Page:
I was trying to think of some clever title wrapped around the axis but it’s early in the morning and I am all out of clever. Or maybe my clever hasn’t been regenerated. It could have atrophied for lack of use since I don’t exercise my clever often.
From the first time Bob saw axis deer up in the Texas hill country, he wanted one. When Bob says he wants a deer, he wants to kill it. He has shot and we have eaten more deer in the past year than most people do in their whole lives. Maybe most villages of people. But he had never shot an axis deer or a fallow deer which are both common but not native to southwest Texas.
I hadn’t heard of either axis or fallow deer before Bob came back from a 2010 hunting trip with Bobby and my nephew and brother-in-law. He saw them, he stalked them, he studied them, he didn’t get a good shot off at one. When we talked about camping in that area of the state this summer, he plotted the demise of an axis deer with the same efficiency he employs when building a woodworking project.
There’s no hunting season for axis or fallow deer in the state of Texas. They are exotics if you read the special permit hunt descriptions provided by Texas Parks and Wildlife. Fallows originally came from Europe and the middle East. Fallow herds are in Texas and a few other states. Axis deer originally came from Asia, introduced in mid-19th century Hawaii when Hong Kong gifted the reigning king. Hawaii considers them a pest since their herds have grown 20-30% each year.
The King Ranch in south Texas, Bear Creek Ranch near Dallas, and the YO Ranch near Kerrville imported them to our state in the early 1930’s. Axis deer love Texas and have flourished especially in the Edwards Plateau region of the state which has terrain similar to their home country of India. According to Texas Parks and Wildlife, about 67% of the exotics in Texas live in the Edwards Plateau region and axis deer are the most common exotic.
Axis don’t have a breeding season like white tail deer; there are fertile females throughout the year. Males with velvet antlers are subservient to those with hardened antlers. Unlike white tail deer, axis hang out in herds of both young and old animals of both genders; the herds can exceed 100 deer. They are anatomically more like elk than our native deer.
Bob took off from our campsite too late in the morning for serious hunting but hoped to trail some deer and shoot one in the evening. His excited whisper 30 minutes later surprised me: I got one! He came back to get me so I could help him field dress the animal.
I’ve lost count of the number of deer and feral hogs that Bob shot, strapped to the bed of his truck, and brought home. Only one alligator and one rattlesnake met their demise at Bob’s hands so the reptile count is definite. Usually Bob has his son or a couple of friends help him in his butchery. My usual role is to make sure there’s plenty of freezer paper and tape and that the supply of Sharpie markers hasn’t been used as teething toys by Halo Hound. I generally clear and bleach counters and set out the grinder. Then, I go some place else. Any place else.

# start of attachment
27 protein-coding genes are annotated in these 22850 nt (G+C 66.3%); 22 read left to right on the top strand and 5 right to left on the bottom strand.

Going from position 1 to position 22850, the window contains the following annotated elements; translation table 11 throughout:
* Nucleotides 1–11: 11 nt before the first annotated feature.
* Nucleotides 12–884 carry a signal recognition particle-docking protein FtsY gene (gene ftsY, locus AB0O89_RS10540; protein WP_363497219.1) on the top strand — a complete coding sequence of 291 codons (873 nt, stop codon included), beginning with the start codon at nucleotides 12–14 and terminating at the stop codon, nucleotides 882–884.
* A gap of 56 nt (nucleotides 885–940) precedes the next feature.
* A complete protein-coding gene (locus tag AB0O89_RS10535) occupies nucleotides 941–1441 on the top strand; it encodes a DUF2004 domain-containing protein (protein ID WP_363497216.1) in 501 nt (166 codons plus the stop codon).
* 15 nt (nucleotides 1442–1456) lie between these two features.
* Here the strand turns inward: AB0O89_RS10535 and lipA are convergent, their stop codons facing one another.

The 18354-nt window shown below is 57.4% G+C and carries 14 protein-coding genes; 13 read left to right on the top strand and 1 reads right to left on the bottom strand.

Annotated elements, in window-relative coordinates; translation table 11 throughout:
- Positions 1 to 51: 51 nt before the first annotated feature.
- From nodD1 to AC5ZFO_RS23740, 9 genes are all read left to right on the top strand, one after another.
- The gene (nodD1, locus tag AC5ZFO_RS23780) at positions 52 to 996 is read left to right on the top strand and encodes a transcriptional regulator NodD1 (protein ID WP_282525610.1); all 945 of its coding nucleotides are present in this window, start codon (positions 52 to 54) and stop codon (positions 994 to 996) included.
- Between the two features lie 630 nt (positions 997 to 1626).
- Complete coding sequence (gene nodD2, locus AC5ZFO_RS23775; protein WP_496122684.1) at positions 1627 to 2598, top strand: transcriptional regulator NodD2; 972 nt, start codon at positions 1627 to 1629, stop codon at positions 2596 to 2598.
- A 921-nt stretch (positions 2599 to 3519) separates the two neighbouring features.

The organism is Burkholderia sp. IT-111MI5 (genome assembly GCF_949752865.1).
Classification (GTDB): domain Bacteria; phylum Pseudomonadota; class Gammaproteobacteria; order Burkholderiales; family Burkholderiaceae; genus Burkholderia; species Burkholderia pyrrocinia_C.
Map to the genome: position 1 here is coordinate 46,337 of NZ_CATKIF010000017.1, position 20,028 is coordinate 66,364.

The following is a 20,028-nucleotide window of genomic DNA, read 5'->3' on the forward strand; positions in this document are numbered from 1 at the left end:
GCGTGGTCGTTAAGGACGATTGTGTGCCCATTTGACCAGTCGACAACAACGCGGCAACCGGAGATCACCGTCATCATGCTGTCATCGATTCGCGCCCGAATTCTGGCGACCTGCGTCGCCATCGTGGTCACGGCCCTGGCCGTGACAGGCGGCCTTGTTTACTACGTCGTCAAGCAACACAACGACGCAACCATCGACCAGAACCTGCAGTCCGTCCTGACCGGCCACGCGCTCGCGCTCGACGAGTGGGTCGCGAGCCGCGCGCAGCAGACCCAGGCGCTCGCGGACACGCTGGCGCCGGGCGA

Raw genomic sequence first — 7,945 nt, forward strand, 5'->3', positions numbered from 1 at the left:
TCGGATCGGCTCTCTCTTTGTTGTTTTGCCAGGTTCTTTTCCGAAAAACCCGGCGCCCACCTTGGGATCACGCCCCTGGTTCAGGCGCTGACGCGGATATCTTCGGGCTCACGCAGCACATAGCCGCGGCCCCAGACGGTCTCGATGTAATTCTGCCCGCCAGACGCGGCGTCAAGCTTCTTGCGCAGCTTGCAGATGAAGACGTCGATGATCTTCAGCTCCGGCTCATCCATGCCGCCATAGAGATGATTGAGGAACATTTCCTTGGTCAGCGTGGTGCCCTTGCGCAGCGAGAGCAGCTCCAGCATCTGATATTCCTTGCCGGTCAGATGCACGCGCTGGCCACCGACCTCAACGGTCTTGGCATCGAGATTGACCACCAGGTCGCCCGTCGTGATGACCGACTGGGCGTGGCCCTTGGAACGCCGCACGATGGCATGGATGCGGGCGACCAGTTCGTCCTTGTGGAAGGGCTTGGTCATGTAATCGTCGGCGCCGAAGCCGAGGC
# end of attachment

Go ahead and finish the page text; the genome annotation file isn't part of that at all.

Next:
Imagine my surprise when I had to help Bob string up, skin, and gut the blasted creature. It was at least 85 degrees in the pecan bottom and shade didn’t cut the heat at all. The deer weighed 150 lbs. That’s a guess since we got about 100 lbs of meat off him.
There are noises to butchering that I don’t like and which haunted my sleep for the next few nights. Bob would argue that point since he thinks hibernating grizzlies sleep lighter than I do. Nonetheless, there were more cracking and ripping noises than I like thinking about.
I stayed detached since I photographed the process when I wasn’t having to hold the deer’s hooves so Bob could skin him. There was a point when the abdominal cavity flopped out that could have been unpleasant. It was surprisingly low odor since nothing burst. Not a happy thought.
By the time Bob finished, I felt like I’d done duty in a field hospital after the Battle of Gettysburg. It was the right time of year, too, but at least 20 degrees hotter in Texas than Pennsylvania. Georgie and the kids arrived while Bob was gathering deer parts to sling in a swale for travelling coyotes and hungry bobcats.
Bob brought the deer skin down to the creek, weighted it down alongside our cousin’s little dock, and let the small fish do some cleaning on it. A few hours later, the skin was a little cleaner, the small fish were replaced by larger ones, and a couple of snapping turtles were wiping their mouths after a minnow lunch.
We found a local butcher shop who could process the deer before we had to leave on Sunday. It cost less than a dollar a pound and we didn’t have to worry about hauling out the bone saws and grinder after a 4 hour drive home. Very nice to skip the butcher assistant job!